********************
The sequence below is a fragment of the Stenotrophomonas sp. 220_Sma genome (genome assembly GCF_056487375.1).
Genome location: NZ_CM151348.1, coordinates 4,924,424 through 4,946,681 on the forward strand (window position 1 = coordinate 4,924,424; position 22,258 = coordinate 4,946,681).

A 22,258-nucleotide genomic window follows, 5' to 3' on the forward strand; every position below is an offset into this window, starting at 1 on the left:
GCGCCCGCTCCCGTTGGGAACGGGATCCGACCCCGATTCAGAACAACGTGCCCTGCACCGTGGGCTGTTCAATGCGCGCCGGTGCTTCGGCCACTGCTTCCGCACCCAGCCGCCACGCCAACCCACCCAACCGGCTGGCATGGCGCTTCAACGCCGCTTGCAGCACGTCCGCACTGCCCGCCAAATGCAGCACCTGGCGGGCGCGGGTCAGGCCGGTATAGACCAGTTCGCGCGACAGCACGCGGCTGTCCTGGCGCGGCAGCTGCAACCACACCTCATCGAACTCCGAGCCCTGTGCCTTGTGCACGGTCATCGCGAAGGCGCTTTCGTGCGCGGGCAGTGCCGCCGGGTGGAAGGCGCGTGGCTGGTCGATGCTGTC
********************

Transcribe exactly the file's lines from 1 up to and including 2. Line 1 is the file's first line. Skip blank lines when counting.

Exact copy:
The sequence below is a fragment of the Stenotrophomonas sp. 220_Sma genome (genome assembly GCF_056487375.1).
Genome location: NZ_CM151348.1, coordinates 4,924,424 through 4,946,681 on the forward strand (window position 1 = coordinate 4,924,424; position 22,258 = coordinate 4,946,681).